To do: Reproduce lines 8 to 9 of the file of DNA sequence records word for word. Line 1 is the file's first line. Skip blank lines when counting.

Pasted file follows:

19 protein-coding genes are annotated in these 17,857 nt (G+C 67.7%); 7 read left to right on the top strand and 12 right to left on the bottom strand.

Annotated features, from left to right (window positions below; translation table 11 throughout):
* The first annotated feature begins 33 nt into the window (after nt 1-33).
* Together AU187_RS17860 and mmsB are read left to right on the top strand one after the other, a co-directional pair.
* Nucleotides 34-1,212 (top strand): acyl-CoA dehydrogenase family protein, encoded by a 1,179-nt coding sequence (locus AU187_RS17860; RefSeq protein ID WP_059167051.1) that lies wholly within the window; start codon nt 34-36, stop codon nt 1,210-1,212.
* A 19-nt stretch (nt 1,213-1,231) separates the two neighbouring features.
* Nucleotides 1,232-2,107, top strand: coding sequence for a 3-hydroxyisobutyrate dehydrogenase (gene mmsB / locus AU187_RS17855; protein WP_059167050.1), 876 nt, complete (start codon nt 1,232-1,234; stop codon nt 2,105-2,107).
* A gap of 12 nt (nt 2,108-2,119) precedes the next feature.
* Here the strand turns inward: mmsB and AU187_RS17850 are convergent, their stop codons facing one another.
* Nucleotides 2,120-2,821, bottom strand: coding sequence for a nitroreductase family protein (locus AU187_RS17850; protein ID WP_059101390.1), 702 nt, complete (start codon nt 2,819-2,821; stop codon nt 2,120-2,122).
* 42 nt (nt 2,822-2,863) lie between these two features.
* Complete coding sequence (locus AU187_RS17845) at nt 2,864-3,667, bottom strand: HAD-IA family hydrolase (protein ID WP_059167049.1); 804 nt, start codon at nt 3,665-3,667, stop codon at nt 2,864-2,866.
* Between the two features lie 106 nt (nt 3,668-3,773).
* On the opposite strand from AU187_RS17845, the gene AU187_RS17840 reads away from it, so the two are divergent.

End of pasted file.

* A gap of 12 nt (nt 2,108-2,119) precedes the next feature.
* Here the strand turns inward: mmsB and AU187_RS17850 are convergent, their stop codons facing one another.